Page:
by Robin Miller, June 17th, 2013
If you’re new to vegetarian eating, the key to embracing meat-free recipes is knowing how to prepare a meatless dish that’s every bit as satisfying as one with meat. When you remove something like beef, pork or chicken from a recipe, it’s important to replace it with not just equally hearty ingredients so that you feel full after eating, but also with intense flavors and a mix of textures to keep the dish appealing. This will prevent you from getting bored with the same vegetarian standbys and allow you to experiment with new takes on classically meaty favorites.
In her 30-minute recipe for a Southwest Quesadilla With Cilantro-Lime Sour Cream (pictured above), Sunny Anderson replaces beefy proteins with hefty black beans, flavorful vegetables and bold spices. After sauteing onions and bell peppers until they’re sweet and tender, she adds fresh seasonal corn and pinches of red pepper flakes and cumin for subtle heat and smoky taste. Tossed with fragrant cilantro, this simple mixture becomes the base of the quesadilla filling, which is rounded out with spreads of refried black beans on the insides of the tortillas, plus a generous sprinkle of pepper Jack cheese. The secret to pulling off Sunny’s quesadilla is using 10-inch flour tortillas — those often reserved for burritos — so you can be sure the stuffing won’t escape when the quesadilla is flipped during cooking. Slice the quesadilla into eat-with-your-hands wedges, and serve each slice with creamy, cool sour cream laced with zesty lime juice and chopped cilantro.
Click the play button the video below to watch Sunny make her top-rated quesadilla.
by Maria Russo in Shows, June 16th, 2013
It’s a shame calamari is relegated to the deep fryer most of the time. Also known as squid, protein-rich calamari boasts a sweet taste and firm texture when prepared properly (overcooked calamari is overly chewy calamari). One 3.5-ounce servin...
by Maria Russo in Shows, June 16th, 2013
Despite the picturesque view from its waterfront location, Pier West Restaurant in Twin Lakes, Wis., couldn’t escape serious issues indoors, among them considerable debt and drab decor. With just $10,000 and two days to work, Robert Irvine and his Restaurant: Impossible team relaunched owner Chip Walmsley’s business with a new menu and an updated design, plus gave Chip the support he needed to manage the restaurant and the foundation to mend his relationship with his family. FN Dish checked in with Chip a few months after the renovation to find out how the eatery is doing today.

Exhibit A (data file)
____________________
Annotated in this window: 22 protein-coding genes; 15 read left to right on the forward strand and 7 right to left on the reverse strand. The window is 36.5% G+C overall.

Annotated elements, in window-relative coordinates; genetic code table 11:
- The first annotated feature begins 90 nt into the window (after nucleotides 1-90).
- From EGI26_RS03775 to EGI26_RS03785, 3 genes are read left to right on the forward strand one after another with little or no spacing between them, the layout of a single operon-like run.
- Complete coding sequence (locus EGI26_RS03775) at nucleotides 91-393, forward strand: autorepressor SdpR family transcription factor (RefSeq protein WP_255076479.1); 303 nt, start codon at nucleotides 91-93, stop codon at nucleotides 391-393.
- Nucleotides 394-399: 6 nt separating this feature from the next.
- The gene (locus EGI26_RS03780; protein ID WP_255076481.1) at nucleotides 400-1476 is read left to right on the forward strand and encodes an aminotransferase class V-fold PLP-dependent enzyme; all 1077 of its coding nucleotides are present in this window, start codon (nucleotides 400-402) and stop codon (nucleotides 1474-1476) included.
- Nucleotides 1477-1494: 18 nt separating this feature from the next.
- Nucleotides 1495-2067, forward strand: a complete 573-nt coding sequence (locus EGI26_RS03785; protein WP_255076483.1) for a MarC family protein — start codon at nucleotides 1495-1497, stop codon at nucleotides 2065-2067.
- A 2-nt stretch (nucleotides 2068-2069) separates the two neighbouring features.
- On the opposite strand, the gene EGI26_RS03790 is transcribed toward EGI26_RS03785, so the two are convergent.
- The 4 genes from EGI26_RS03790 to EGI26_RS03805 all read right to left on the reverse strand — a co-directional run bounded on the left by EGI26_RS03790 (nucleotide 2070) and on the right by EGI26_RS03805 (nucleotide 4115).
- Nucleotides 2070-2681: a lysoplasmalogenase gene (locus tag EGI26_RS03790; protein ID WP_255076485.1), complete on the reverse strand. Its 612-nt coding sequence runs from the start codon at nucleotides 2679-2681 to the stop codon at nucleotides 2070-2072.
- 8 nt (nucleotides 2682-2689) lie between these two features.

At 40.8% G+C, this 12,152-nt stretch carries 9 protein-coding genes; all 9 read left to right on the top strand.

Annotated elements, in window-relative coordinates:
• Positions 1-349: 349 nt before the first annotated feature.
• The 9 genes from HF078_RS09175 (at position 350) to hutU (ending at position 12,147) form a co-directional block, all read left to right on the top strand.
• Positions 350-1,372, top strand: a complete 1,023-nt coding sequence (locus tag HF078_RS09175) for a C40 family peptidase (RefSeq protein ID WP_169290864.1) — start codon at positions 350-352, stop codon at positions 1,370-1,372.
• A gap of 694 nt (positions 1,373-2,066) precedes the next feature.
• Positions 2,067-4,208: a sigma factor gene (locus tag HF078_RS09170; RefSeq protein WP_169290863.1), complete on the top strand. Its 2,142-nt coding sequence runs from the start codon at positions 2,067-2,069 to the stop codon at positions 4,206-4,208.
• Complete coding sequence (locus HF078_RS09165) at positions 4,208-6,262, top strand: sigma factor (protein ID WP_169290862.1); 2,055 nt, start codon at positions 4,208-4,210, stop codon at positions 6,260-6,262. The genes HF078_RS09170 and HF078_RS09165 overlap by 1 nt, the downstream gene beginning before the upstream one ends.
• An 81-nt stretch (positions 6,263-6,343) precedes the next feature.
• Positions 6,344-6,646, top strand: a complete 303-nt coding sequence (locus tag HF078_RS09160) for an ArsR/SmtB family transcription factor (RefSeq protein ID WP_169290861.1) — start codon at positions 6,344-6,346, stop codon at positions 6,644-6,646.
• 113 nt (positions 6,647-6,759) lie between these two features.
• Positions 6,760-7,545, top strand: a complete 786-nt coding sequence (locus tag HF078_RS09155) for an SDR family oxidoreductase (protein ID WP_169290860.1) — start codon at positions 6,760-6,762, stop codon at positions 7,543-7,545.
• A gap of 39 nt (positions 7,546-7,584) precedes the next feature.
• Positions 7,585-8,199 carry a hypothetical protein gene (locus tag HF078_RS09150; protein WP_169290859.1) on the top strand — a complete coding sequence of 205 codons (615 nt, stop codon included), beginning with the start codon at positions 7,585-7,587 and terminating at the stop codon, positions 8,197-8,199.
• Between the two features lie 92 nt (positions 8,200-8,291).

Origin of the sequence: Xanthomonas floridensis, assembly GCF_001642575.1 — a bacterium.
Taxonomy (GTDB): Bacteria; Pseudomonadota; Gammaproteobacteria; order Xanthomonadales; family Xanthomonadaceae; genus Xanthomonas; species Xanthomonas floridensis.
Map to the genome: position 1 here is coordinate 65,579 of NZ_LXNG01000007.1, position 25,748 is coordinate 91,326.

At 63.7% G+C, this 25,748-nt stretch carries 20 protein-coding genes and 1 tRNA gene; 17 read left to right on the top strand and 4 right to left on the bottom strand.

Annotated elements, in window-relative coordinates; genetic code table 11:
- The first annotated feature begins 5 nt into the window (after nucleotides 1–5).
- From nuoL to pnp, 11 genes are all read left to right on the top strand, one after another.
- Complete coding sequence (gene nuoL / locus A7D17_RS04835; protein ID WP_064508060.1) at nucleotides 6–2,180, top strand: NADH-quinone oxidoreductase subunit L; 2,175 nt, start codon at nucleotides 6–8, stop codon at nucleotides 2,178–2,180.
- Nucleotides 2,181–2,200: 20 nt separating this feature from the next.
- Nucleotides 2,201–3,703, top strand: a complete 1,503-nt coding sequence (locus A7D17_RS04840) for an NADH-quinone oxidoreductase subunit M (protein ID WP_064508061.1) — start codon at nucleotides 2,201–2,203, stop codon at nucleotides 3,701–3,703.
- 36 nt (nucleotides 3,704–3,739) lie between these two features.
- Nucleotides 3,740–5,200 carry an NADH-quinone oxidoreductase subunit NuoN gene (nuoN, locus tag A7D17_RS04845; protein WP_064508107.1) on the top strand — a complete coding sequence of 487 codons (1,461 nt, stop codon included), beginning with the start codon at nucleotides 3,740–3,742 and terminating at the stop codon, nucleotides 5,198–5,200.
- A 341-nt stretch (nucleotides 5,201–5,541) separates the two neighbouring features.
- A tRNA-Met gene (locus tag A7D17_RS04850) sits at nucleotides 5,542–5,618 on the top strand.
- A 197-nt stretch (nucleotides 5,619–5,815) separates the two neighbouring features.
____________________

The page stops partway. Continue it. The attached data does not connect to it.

“Business has been great since the filming [of the show]. We have definitely seen about a 25-percent increase in food sales,” Chip tells us. “We are taking things one week at a time … [and] following the standards Robert set up for us.”
Chip says “not one single customer misses the old look” of Pier West, and in terms of the new space’s features, his favorites are “the lighting and the floor.”
In the last After Hours
judges tried their hands at ingredients that collectively proved to be some of the most common ever featured on the show, and their experience with them was a challenge in and of itself. Similarly, on tonight’s all-new battle, judges Alex Guarnaschelli, Aarón Sánchez and Marcus Samuelsson faced a basket with one particularly demanding ingredient: lobster bisque. In the same way that the last group of judges had to transform the familiar, Alex, Aarón and Marcus had to redefine something that was already a finished dish.
“I think that’s the hardest [ingredient] right there,” guest judge Amanda Freitag said of the bisque, “’cause someone made it already. And maybe they made it too creamy, too thick.” Her peers understood what she meant by that, and they each went to great lengths to transform the bisque into something else, instead of simply warming it and serving it as-is. Aarón and Alex treated the bisque as the base of their sauces, guajillo and marinara, respectively, while Marcus used the bisque as the building block of another bisque. He added yogurt and white wine to the basket ingredient in an effort to increase its “sourness,” and cooked it with squid, potatoes and daikon radish. What resulted was a “completely complex” offering, according to Aarón .